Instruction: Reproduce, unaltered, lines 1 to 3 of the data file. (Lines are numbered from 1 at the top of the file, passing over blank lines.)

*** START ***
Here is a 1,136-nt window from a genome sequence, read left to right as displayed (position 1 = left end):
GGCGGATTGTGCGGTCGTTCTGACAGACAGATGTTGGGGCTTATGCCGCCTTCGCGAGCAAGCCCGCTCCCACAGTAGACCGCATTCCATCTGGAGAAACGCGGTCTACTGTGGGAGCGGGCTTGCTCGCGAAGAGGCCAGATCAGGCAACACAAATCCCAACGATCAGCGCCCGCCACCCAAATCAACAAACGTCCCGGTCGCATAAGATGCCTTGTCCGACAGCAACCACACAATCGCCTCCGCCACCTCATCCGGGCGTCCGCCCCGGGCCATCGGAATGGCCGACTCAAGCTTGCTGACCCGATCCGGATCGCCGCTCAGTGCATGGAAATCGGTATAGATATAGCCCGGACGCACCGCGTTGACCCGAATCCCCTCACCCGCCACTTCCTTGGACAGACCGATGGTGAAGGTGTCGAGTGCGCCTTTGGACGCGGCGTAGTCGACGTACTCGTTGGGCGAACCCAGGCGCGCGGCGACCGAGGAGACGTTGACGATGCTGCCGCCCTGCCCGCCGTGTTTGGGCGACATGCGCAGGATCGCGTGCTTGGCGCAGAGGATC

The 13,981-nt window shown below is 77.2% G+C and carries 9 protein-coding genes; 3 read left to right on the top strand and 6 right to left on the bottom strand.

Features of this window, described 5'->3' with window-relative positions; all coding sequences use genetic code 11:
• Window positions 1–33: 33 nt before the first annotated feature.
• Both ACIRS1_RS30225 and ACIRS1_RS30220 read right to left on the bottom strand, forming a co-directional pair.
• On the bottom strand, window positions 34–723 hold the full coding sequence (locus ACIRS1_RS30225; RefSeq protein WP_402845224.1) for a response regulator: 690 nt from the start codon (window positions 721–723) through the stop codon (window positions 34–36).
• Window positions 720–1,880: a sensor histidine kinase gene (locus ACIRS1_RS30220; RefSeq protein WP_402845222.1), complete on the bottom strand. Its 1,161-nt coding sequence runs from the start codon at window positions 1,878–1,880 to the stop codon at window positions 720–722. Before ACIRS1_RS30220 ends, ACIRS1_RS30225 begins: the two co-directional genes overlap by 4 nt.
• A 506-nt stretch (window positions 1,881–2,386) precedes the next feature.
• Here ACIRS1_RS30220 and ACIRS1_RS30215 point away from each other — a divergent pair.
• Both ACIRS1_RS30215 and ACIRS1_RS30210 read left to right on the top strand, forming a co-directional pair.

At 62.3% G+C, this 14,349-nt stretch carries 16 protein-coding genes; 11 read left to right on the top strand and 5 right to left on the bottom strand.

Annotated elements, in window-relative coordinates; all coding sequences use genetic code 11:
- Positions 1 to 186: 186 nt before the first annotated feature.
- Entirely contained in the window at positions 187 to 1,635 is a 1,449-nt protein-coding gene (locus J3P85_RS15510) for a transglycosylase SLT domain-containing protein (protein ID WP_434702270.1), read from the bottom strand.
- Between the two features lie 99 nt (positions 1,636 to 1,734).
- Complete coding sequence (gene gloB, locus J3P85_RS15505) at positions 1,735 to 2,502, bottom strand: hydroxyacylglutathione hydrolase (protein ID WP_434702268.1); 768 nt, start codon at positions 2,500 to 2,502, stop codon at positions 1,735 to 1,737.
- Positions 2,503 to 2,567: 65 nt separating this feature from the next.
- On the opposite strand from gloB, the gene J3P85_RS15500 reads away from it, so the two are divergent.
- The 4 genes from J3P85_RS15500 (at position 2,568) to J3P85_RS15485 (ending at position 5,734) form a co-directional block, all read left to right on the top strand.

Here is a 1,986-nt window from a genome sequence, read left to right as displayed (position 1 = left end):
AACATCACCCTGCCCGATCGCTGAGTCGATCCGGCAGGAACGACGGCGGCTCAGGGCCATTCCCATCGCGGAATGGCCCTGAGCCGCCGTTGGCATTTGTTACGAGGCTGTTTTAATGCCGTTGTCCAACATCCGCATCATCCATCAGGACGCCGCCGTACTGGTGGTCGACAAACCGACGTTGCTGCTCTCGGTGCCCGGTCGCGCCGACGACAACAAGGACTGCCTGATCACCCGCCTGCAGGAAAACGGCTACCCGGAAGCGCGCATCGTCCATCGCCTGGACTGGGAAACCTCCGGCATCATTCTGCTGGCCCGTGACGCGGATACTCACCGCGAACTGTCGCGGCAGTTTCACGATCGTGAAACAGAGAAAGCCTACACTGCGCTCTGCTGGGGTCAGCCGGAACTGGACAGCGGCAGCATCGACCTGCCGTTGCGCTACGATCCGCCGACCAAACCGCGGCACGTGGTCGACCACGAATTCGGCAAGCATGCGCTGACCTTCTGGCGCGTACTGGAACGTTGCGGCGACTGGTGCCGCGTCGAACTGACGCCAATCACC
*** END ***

Here is a 1,136-nt window from a genome sequence, read left to right as displayed (position 1 = left end):
GGCGGATTGTGCGGTCGTTCTGACAGACAGATGTTGGGGCTTATGCCGCCTTCGCGAGCAAGCCCGCTCCCACAGTAGACCGCATTCCATCTGGAGAAACGCGGTCTACTGTGGGAGCGGGCTTGCTCGCGAAGAGGCCAGATCAGGCAACACAAATCCCAACGATCAGCGCCCGCCACCCAAATCAACAAACGTCCCGGTCGCATAAGATGCCTTGTCCGACAGCAACCACACAATCGCCTCCGCCACCTCATCCGGGCGTCCGCCCCGGGCCATCGGAATGGCCGACTCAAGCTTGCTGACCCGATCCGGATCGCCGCTCAGTGCATGGAAATCGGTATAGATATAGCCCGGACGCACCGCGTTGACCCGAATCCCCTCACCCGCCACTTCCTTGGACAGACCGATGGTGAAGGTGTCGAGTGCGCCTTTGGACGCGGCGTAGTCGACGTACTCGTTGGGCGAACCCAGGCGCGCGGCGACCGAGGAGACGTTGACGATGCTGCCGCCCTGCCCGCCGTGTTTGGGCGACATGCGCAGGATCGCGTGCTTGGCGCAGAGGATC

The 13,981-nt window shown below is 77.2% G+C and carries 9 protein-coding genes; 3 read left to right on the top strand and 6 right to left on the bottom strand.